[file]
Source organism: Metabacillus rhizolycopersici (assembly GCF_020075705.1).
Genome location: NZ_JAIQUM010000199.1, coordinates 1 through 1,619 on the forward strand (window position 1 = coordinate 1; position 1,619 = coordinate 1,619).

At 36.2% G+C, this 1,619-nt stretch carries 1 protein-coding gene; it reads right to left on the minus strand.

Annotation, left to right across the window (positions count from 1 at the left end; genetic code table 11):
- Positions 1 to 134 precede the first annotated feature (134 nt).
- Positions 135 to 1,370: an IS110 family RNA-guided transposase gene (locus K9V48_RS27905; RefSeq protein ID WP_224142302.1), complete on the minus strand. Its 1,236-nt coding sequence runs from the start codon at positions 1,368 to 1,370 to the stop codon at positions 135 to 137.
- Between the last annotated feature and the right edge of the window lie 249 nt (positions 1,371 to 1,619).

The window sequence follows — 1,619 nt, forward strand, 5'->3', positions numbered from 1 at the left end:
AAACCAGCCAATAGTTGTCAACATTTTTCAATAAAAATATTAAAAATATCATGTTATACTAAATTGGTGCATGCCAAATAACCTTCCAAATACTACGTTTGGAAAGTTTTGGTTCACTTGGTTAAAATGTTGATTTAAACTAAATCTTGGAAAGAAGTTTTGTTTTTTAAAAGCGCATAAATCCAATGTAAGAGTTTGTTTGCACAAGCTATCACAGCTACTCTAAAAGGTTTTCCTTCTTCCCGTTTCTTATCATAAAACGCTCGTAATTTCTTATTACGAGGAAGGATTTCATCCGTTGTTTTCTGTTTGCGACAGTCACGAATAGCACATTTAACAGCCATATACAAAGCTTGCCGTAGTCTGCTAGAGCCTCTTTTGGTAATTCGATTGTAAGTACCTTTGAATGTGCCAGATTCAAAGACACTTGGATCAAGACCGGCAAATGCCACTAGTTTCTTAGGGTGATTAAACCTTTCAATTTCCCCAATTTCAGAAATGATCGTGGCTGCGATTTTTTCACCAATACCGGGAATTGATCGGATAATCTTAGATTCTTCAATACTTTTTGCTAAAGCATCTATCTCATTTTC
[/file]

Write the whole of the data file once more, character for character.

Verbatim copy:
Source organism: Metabacillus rhizolycopersici (assembly GCF_020075705.1).
Genome location: NZ_JAIQUM010000199.1, coordinates 1 through 1,619 on the forward strand (window position 1 = coordinate 1; position 1,619 = coordinate 1,619).

At 36.2% G+C, this 1,619-nt stretch carries 1 protein-coding gene; it reads right to left on the minus strand.

Annotation, left to right across the window (positions count from 1 at the left end; genetic code table 11):
- Positions 1 to 134 precede the first annotated feature (134 nt).
- Positions 135 to 1,370: an IS110 family RNA-guided transposase gene (locus K9V48_RS27905; RefSeq protein ID WP_224142302.1), complete on the minus strand. Its 1,236-nt coding sequence runs from the start codon at positions 1,368 to 1,370 to the stop codon at positions 135 to 137.
- Between the last annotated feature and the right edge of the window lie 249 nt (positions 1,371 to 1,619).

The window sequence follows — 1,619 nt, forward strand, 5'->3', positions numbered from 1 at the left end:
AAACCAGCCAATAGTTGTCAACATTTTTCAATAAAAATATTAAAAATATCATGTTATACTAAATTGGTGCATGCCAAATAACCTTCCAAATACTACGTTTGGAAAGTTTTGGTTCACTTGGTTAAAATGTTGATTTAAACTAAATCTTGGAAAGAAGTTTTGTTTTTTAAAAGCGCATAAATCCAATGTAAGAGTTTGTTTGCACAAGCTATCACAGCTACTCTAAAAGGTTTTCCTTCTTCCCGTTTCTTATCATAAAACGCTCGTAATTTCTTATTACGAGGAAGGATTTCATCCGTTGTTTTCTGTTTGCGACAGTCACGAATAGCACATTTAACAGCCATATACAAAGCTTGCCGTAGTCTGCTAGAGCCTCTTTTGGTAATTCGATTGTAAGTACCTTTGAATGTGCCAGATTCAAAGACACTTGGATCAAGACCGGCAAATGCCACTAGTTTCTTAGGGTGATTAAACCTTTCAATTTCCCCAATTTCAGAAATGATCGTGGCTGCGATTTTTTCACCAATACCGGGAATTGATCGGATAATCTTAGATTCTTCAATACTTTTTGCTAAAGCATCTATCTCATTTTC